By Joel Wittnebel/The Oshawa Express
In healthcare, not being able to see the big picture can lead to big problems.
For the newest president and CEO of Lakeridge Health Matthew Anderson, he’s hoping his experience from all sides of the healthcare spectrum will help get the government’s attention and bring further investment to Durham Region.
Replacing previous CEO Kevin Empey, who finished his term on the job in April, Anderson has been in the healthcare field for the majority of his career.
At the age of 28, he became the chief information officer for the University Health Network, and also served as the president of the Toronto Central Local Health Integration Network (LHIN) before, most recently, holding a post as the CEO of the William Olser Health System, responsible for a trio of hospitals in Etobicoke, Brampton and Peel.
Being on both sides of the spectrum, Anderson says a healthy working relationship between the government and the hospitals is a crucial part of success.
“I think having a great working relationship with the ministry is hugely important,” he says, noting that a lot of the big plans and vision may become muddled on their way down to the local level.
“One of the things that I saw when I worked at the LHIN was, first off, there’s a lot of really smart people in government,” he says. “The issue is that, they’ve got the things that they need to do, so sometimes, it’s hard to see where they need to go and what they’re trying to do.”
That issue of aligning priorities is something Anderson hopes to focus on in his new post at Lakeridge, as well ensure the government sees a healthy return on investment with any dollars spent in Durham.
“Part of what we need to do is demonstrate to the ministry that this is a good place to invest…and when you invest in Durham, it’s going to result in really positive outcomes for the people of Durham.”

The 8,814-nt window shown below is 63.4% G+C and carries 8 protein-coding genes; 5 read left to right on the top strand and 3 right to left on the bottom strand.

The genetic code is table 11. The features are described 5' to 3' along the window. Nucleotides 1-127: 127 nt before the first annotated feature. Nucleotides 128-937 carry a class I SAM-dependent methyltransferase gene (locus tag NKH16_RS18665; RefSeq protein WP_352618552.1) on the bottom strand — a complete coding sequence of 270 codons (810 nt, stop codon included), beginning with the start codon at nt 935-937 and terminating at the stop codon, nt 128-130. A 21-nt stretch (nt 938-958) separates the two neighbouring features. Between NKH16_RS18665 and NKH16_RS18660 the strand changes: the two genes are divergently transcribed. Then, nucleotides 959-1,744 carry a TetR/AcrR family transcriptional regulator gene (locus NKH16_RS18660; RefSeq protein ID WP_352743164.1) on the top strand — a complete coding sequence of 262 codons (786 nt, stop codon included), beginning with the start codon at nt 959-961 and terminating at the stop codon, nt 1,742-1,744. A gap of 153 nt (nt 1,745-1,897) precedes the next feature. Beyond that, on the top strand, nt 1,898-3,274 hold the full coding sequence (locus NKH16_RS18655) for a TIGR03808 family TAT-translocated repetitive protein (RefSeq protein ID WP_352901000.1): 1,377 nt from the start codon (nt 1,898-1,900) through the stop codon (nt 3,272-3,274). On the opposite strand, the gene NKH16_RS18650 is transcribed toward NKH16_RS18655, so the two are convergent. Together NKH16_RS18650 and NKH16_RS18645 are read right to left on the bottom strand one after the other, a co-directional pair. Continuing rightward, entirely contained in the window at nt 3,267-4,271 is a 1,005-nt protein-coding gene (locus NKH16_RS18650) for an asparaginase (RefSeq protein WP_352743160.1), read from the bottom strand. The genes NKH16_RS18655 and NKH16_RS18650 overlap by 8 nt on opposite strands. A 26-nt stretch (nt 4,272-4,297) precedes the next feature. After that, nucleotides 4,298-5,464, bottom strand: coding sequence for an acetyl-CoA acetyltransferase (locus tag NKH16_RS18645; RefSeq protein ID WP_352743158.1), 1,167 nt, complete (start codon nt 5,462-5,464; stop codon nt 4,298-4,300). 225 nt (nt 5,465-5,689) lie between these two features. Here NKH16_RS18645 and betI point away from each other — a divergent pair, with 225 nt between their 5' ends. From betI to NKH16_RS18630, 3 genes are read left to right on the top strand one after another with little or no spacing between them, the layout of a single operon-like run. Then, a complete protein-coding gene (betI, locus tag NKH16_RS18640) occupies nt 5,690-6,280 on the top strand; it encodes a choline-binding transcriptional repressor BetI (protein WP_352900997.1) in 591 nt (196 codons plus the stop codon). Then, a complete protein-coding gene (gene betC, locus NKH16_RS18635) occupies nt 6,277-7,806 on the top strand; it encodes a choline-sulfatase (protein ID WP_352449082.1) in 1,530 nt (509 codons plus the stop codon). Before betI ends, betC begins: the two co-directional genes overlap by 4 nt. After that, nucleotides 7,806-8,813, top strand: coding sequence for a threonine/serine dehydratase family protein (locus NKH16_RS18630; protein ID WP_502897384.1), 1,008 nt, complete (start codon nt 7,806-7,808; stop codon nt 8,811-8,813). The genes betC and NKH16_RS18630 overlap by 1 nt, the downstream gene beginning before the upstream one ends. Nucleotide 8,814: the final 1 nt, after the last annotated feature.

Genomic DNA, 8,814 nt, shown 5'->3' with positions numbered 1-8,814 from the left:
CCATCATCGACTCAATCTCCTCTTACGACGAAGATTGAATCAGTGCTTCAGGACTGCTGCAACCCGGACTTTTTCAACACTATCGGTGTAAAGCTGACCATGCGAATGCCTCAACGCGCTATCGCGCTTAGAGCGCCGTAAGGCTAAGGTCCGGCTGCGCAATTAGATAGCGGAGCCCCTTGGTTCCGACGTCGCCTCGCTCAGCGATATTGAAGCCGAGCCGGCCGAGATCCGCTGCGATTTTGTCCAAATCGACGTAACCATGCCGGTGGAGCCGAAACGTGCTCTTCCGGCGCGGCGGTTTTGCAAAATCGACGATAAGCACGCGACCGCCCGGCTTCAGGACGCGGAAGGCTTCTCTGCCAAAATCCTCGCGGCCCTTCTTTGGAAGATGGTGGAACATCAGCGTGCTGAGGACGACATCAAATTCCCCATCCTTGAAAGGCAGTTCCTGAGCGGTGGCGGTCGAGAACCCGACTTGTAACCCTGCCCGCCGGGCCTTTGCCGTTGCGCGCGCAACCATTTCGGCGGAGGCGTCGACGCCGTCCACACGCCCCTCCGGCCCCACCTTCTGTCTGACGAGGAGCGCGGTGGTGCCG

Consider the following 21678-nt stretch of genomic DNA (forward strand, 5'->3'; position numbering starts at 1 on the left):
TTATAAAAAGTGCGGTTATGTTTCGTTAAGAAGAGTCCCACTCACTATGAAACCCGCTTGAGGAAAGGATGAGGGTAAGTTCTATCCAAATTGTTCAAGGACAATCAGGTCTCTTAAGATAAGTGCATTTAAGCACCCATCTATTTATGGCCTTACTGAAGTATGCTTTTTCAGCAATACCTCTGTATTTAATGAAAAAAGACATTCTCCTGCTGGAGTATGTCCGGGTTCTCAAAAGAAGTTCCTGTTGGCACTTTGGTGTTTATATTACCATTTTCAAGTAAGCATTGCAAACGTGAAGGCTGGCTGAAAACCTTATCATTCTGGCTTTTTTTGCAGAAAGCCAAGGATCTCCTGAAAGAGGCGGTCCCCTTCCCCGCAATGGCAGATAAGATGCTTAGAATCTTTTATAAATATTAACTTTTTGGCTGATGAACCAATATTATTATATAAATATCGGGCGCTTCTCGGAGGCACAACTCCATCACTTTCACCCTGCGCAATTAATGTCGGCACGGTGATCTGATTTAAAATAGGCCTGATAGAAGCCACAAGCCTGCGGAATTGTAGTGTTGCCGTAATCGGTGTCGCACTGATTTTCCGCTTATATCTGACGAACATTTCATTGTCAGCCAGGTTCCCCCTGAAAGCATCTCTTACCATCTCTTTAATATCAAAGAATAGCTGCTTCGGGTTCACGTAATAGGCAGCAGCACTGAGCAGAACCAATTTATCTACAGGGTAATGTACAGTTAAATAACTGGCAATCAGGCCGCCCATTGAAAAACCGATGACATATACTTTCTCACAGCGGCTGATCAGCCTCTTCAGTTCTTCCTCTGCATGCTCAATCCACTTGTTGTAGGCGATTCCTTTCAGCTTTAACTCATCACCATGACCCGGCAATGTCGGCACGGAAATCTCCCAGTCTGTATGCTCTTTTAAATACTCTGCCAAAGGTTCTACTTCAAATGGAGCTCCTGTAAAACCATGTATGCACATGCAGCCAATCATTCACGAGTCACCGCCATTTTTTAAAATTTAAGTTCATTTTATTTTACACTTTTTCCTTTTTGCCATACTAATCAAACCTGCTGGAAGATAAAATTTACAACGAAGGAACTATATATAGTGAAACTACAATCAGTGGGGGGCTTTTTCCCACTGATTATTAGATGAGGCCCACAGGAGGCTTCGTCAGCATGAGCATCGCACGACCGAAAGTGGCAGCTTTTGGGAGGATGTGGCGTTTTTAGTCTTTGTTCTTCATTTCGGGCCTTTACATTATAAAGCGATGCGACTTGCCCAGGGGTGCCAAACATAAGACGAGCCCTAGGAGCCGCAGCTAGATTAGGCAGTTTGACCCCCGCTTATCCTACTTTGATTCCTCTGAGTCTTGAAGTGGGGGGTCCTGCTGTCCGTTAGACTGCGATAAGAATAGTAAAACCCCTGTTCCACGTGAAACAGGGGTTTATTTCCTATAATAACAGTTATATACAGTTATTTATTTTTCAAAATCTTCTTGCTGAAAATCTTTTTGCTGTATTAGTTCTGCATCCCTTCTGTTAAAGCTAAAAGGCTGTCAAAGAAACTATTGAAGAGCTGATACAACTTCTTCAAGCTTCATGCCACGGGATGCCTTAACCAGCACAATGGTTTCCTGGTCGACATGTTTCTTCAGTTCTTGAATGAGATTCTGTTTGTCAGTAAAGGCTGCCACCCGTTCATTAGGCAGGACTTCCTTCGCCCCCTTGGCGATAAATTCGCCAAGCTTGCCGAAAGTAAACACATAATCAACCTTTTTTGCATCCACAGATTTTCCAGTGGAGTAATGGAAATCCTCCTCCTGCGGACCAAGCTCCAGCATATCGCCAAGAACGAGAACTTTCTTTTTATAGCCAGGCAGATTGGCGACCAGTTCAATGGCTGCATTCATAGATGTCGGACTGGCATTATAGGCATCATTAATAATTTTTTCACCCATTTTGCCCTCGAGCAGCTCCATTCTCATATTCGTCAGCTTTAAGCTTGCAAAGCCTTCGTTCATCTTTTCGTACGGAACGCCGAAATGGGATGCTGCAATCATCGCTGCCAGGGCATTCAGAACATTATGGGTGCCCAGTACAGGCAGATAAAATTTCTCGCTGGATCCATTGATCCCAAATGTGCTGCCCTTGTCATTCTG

First, Anderson says he must learn the ropes of the inner workings of Oshawa’s healthcare system, while at the same time staying out of the way and making sure things continue to run smoothly. In the longer term, the focus will turn to a regional health system and currently, the ongoing plans to merge Lakeridge with the Ajax-Pickering hospital.
Anderson also says he’s big on the “lived experience” way of learning and enjoys getting out into the community to talk with people and learn what their priorities are to help gain a wider perspective.
“What those challenges look like up in Scugog are probably going to look vey different from what’s in Pickering and probably in Bowmanville,” he says.
However, with that going on, Anderson says the hospital must be focused on preparing for the future and healthcare issues looming on the horizon. He says he’s excited for the challenge.
“It’s really hard to pull off, to grow and integrate at the same time, it’s actually quite a challenging agenda, but I think it’s going to be fun,” he says. “I think Lakeridge as a corporation looks great, very well managed. I think we’ve got lots of wonderful things that we’re going to be able to build on there.”